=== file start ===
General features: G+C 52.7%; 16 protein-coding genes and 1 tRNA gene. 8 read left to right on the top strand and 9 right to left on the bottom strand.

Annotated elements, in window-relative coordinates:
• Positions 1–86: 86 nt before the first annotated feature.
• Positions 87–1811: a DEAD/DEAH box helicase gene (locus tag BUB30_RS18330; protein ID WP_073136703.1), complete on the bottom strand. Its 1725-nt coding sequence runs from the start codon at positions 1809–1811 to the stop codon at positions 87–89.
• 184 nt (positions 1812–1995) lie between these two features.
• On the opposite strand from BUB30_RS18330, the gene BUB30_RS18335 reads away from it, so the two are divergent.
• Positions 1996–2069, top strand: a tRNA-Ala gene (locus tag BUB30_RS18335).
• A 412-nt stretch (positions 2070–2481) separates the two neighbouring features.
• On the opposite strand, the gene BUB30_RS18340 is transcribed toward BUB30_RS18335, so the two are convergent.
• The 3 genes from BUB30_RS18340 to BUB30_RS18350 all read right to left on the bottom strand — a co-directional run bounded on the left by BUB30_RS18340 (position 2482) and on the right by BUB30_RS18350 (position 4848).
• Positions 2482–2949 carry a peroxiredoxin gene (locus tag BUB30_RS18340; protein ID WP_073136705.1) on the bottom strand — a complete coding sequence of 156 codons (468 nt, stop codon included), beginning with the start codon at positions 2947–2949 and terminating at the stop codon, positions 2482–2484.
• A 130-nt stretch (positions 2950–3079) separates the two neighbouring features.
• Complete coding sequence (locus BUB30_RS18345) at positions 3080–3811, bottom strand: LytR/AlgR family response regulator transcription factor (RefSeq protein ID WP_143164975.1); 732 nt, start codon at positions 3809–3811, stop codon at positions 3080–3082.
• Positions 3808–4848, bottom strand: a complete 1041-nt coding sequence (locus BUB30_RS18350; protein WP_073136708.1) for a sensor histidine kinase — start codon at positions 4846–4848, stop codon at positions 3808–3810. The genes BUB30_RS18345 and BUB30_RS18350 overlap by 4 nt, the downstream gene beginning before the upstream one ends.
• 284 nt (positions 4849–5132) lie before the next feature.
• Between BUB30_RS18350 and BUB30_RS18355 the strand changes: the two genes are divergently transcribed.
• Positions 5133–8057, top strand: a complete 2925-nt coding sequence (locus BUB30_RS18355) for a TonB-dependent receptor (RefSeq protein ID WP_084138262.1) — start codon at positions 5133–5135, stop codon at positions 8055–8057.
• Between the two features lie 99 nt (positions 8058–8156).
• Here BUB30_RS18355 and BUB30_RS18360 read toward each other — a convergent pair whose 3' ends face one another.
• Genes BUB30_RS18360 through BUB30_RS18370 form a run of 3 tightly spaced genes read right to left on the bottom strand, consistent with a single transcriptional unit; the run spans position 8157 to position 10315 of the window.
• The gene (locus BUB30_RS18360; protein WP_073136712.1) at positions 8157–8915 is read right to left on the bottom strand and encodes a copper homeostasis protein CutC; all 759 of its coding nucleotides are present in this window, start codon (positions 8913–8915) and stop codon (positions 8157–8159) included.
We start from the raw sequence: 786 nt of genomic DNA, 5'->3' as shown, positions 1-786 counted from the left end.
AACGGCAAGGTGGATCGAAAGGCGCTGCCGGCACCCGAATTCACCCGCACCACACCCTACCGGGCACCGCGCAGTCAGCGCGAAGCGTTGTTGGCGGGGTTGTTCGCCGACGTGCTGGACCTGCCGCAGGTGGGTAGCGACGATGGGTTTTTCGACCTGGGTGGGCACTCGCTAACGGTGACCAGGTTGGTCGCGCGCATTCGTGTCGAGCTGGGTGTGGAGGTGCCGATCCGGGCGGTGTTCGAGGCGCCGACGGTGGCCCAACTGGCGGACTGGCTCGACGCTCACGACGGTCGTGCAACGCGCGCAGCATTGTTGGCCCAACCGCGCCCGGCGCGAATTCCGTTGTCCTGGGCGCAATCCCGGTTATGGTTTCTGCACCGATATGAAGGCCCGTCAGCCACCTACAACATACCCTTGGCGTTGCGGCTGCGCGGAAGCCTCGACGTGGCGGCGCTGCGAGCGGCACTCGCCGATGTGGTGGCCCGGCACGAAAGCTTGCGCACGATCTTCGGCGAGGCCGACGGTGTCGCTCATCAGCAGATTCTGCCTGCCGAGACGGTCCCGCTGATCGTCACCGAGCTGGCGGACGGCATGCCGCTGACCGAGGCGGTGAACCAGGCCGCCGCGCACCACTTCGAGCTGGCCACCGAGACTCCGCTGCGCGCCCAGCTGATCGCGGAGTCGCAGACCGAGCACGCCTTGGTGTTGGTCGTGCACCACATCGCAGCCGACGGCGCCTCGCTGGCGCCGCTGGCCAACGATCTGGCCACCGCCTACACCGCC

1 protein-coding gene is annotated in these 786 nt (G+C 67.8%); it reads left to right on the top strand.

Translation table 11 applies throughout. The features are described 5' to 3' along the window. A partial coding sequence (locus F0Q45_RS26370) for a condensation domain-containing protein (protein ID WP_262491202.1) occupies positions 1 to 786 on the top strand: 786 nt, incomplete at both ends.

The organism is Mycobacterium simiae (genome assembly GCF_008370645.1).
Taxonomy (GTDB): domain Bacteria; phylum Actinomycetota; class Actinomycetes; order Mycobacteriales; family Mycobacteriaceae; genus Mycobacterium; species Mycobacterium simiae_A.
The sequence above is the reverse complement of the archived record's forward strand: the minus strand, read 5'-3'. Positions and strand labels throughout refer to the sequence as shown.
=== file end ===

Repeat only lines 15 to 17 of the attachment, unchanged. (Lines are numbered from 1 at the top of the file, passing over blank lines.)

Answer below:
• 284 nt (positions 4849–5132) lie before the next feature.
• Between BUB30_RS18350 and BUB30_RS18355 the strand changes: the two genes are divergently transcribed.
• Positions 5133–8057, top strand: a complete 2925-nt coding sequence (locus BUB30_RS18355) for a TonB-dependent receptor (RefSeq protein ID WP_084138262.1) — start codon at positions 5133–5135, stop codon at positions 8055–8057.